Government & Politics

Council approves extension of KCI’s airline leases while airport’s future is debated

The City Council approved a measure Thursday that extends for three years the existing leases with Southwest and the other airlines at Kansas City International Airport.
The City Council approved a measure Thursday that extends for three years the existing leases with Southwest and the other airlines at Kansas City International Airport. dpulliam@kcstar.com

The contractual agreement between Kansas City International Airport and its airlines has been extended for three years, through April 30, 2020.

The City Council on Thursday approved the extension to keep the airport on an even keel. If the community reaches consensus before then on airport improvements, the lease terms can be terminated and rewritten.

The lease agreement defines the relationship and normal course of business between the airport and its airlines, eliminating the need to enact agreements with each individual airline. The terms and conditions are identical for each airline, except for the defined space that each occupies. Those terms can also be extended to any new airline.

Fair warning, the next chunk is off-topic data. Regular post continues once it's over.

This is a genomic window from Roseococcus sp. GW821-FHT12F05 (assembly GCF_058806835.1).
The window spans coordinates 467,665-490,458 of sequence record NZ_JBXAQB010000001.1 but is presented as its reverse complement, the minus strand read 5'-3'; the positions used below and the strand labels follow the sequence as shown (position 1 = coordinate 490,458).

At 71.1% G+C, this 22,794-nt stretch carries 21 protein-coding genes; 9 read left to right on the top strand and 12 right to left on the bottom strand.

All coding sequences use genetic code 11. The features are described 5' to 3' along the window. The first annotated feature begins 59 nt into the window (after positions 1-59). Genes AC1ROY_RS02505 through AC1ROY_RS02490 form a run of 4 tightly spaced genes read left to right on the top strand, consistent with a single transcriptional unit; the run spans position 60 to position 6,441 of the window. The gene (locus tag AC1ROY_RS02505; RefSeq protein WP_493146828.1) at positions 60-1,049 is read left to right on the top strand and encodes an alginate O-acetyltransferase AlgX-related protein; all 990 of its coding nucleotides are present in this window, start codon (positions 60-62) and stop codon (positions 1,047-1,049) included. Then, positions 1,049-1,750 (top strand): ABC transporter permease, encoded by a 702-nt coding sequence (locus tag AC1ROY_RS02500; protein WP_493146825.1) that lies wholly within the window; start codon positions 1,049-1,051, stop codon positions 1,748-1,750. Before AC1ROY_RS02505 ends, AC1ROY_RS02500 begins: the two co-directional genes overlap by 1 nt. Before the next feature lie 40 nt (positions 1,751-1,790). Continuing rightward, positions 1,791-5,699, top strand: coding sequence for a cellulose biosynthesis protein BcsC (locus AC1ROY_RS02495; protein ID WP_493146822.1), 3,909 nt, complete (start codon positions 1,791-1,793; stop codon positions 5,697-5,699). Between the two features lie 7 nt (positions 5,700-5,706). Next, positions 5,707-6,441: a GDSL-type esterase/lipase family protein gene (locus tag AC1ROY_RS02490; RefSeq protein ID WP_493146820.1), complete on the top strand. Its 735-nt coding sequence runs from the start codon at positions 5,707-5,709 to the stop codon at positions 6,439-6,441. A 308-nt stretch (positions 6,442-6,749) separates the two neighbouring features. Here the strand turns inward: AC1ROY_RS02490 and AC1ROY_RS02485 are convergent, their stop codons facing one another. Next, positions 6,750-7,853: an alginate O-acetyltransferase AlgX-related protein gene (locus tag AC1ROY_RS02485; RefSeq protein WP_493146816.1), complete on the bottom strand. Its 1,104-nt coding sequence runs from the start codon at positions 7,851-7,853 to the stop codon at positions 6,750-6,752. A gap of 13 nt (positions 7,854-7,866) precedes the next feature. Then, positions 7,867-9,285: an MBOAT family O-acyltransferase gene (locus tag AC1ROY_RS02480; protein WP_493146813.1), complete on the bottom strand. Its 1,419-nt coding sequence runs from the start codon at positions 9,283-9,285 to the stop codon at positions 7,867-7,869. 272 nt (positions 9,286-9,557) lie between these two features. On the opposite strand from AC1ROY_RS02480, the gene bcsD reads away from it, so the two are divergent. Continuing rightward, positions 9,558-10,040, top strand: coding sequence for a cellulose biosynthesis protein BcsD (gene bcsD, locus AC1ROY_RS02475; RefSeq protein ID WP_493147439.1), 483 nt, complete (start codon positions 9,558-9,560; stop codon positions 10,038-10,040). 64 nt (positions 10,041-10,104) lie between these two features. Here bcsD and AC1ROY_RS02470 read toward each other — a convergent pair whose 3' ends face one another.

The current agreement had been set to expire May 1. Deputy Aviation Director David Long said the extension will provide stability while the public debate over the airport’s long-term future continues.

Kansas City-area residents are deeply divided over whether to modernize the airport with a single terminal, replacing Terminal A, or with renovations to the existing terminals. Long said that if a community consensus emerges on airport improvements within the next three years, this lease can be changed.

Meanwhile, work continues on interim improvements.

Construction is underway on American Airlines’ checkpoint and gate area to make them more spacious, with completion expected later this spring.

A design professional has also been selected to modernize the international gate area.

The airport is on a strong financial footing. Aviation officials told a City Council committee Thursday that, of 92 airports that Moody’s rates, only 11 have a higher credit rating than KCI. Operating revenues have increased by about 16 percent since fiscal year 2014, and unrestricted cash has grown to more than $100 million.

KCI had more than 11 million passengers in 2016, the sixth-busiest year in its 44-year history. It is among the fastest growing of the top 50 U.S. airports. When ranking March year-over-year airline seat capacity growth by percentage, KCI only lagged behind the airports in Fort Lauderdale, Fla.; Nashville, Tenn.; and San Jose, Calif.

Lynn Horsley: 816-226-2058, @LynnHorsley

Kansas City Aviation Director Pat Klein talks about short-term improvements on tap for KCI while city debates airport's long-term future.

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